# Meaning of a varaible for calculating the partial derviative of MSE cost function

The equation to find the partial derivative of a cost function with respect to a parameter θj is given in the book 'Hands on Machine Learning with scikit-learn, keras and tensorflow ': • m = number of instances in the dataset
• x = input vector for the prediction
• y = label for the input vector

I am not able to understand what the last scalar x(i)j means. Could someone please tell me what the variable means.

From the context you have provided, my reading is that $$x^{(i)}_j$$ is the $$j$$-th element of the $$i$$-th input vector $$\mathbf{x}^{(i)}$$, where there are $$i = 1,..., m$$ training instances.

In response to:

So in the case where $$j = 1$$, that is, $$\theta_j = \theta_1$$, then $$x^{(i)}_j$$ would be the 1st element of $$\mathbf{x}^{(i)}$$.

Yes you are entirely correct.

And in response to:

E.g : If $$\mathbf{x}^{(i)} = [1,2,3,4,5]$$ and $$\theta_j = \theta_1$$ then $$x^{(i)}_j$$ = 2 (considering 0 to be the first index).

This is just my view, but my personal preference, and also advice, is to make a distinction between formal "mathematics-indexing" which you see in mathematics in print, and implementational "Python-indexing". This is to avoid confusion.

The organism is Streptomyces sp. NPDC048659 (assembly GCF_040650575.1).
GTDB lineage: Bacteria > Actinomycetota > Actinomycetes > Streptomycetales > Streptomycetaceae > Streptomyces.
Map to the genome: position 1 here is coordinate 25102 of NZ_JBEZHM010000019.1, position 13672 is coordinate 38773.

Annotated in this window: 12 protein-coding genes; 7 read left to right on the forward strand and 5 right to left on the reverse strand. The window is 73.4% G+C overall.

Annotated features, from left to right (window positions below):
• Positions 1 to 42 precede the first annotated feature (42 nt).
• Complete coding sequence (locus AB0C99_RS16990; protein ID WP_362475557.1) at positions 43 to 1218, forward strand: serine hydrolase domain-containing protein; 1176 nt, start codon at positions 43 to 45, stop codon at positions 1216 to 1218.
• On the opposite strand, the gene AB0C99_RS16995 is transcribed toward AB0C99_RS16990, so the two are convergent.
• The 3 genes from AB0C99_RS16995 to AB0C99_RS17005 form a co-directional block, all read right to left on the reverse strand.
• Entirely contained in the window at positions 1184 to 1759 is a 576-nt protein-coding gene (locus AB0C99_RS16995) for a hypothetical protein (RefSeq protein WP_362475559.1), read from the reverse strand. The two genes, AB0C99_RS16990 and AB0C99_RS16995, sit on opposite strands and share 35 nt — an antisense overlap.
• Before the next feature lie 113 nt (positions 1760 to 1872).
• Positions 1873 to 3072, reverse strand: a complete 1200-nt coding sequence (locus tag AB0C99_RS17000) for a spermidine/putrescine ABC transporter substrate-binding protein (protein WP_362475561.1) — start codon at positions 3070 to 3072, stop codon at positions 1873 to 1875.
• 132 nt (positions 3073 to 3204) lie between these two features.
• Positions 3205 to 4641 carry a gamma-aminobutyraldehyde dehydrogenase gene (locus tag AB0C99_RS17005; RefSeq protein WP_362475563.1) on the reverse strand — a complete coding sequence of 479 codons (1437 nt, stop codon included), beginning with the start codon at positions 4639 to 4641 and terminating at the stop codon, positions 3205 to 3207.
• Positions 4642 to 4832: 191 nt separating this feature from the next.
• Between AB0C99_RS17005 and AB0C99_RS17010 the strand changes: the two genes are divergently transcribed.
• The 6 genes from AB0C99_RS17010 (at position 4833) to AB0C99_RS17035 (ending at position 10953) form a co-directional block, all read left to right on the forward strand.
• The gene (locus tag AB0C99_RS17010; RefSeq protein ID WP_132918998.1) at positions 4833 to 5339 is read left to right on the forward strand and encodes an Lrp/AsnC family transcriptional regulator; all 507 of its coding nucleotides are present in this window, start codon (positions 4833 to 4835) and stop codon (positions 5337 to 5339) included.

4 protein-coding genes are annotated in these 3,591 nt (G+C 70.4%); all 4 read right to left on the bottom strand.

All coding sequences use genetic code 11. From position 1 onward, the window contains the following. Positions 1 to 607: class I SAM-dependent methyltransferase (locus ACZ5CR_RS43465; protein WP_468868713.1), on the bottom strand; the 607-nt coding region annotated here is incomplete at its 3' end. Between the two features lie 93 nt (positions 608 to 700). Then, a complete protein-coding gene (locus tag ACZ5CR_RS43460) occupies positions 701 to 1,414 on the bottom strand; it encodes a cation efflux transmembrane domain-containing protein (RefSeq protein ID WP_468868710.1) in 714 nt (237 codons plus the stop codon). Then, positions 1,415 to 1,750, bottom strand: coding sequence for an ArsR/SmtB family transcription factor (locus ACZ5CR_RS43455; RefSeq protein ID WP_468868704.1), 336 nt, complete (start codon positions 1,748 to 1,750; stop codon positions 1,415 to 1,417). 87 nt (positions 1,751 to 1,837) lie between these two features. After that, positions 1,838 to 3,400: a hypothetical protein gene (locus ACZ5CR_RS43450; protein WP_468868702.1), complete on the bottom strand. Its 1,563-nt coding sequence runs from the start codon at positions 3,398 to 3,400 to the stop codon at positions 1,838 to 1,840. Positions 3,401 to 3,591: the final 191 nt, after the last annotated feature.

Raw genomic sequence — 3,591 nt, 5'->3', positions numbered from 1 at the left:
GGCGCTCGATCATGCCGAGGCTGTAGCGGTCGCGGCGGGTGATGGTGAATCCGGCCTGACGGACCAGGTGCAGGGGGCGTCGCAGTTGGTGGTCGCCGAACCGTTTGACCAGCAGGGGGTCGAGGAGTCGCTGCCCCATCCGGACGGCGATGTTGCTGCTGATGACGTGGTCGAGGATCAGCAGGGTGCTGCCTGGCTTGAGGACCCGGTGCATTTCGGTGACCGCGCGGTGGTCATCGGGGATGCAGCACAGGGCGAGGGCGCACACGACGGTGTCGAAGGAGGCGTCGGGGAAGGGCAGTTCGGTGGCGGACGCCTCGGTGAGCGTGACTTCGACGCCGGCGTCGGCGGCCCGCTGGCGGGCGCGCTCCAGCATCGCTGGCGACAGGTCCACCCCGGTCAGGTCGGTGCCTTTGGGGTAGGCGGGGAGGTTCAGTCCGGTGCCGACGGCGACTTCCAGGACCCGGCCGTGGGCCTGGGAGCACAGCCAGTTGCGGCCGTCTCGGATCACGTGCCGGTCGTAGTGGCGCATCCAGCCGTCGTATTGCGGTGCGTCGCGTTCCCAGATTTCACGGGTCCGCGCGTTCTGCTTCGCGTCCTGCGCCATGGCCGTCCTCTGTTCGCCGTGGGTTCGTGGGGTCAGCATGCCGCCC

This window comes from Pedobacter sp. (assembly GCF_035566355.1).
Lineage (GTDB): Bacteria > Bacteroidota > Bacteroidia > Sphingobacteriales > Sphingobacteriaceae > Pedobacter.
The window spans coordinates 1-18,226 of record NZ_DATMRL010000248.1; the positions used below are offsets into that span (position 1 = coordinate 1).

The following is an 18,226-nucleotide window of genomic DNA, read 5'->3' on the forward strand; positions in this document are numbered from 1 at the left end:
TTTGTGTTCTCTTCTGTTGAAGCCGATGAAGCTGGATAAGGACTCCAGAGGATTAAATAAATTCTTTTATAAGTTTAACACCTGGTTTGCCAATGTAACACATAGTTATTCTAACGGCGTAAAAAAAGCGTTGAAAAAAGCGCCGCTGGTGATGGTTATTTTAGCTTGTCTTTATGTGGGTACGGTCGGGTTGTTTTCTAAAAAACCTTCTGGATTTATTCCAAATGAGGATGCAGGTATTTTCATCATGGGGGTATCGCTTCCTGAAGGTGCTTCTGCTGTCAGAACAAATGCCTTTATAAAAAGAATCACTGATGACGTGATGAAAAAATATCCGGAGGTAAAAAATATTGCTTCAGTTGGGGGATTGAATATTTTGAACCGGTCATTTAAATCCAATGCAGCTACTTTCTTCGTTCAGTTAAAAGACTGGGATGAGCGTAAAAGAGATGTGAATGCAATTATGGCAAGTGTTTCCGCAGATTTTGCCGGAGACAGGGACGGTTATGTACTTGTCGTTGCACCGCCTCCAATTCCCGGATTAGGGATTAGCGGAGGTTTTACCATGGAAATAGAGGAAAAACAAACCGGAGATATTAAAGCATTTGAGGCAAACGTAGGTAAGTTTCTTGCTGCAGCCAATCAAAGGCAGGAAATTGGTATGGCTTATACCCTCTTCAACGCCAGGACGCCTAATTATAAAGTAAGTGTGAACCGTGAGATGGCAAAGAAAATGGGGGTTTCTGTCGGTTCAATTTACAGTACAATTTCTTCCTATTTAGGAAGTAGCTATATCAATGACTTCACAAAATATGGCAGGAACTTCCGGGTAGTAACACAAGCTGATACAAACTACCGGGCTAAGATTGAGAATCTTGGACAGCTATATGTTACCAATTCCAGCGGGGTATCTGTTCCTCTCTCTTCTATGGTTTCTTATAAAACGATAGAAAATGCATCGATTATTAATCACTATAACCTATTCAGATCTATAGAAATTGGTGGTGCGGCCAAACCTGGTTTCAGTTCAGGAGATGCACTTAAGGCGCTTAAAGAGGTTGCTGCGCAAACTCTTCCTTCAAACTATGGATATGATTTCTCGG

In the case of mathematics-indexing, which is the convention for indexing vectors like $$\mathbf{x}^{(i)}$$ in print, then in your case $$j = 1, ... 5$$. In this case, then in your example $$x^{(i)}_1 = 1$$, i.e. the first element of the vector $$\mathbf{x}^{(i)}$$.

In the case of (what I am assuming to be) Python-indexing, which is what you will need for implementation, then $$j = 0, ..., 4$$. For your example, under this convention, then you are correct, $$x^{(i)}_1 = 2$$. Having now checked the book this is correct, Geron is using $$j = 0, ..., n$$ to index $$(n+1)$$ elements of the vector $$\mathbf{x}^{(i)}$$.

• So if θj = θ1, then x(i)j would be the 1st element of x(i). E.g : If x(i) = [1,2,3,4,5] and θj = θ1 then x(i)j = 2 (considering 0 to be the first index). – Arya Man Apr 1 at 20:04
• Thank you, that helps. – Arya Man Apr 1 at 20:42
• Having now looked at the book - you are correct on both counts, the author is using using $j= 0, ..., n$ to index the $(n+1)$ elements of $\mathbf{x}^{(i)}$. – microhaus Apr 1 at 20:45
• Sorry, but could I ask a small follow-up question? If θj = 5 then should the jth element in θ also be 5? E.g - If on the left hand side θj= θ3 = 5 then should the θ on the right-hand-side of the equation be [θ0, θ1, θ2, 5, θ4, θ5, θ6]? – Arya Man Apr 2 at 0:31
• I will use a new response to answer your new question at stats.stackexchange.com/questions/517820/… and address this final comment in the new response – microhaus Apr 2 at 11:47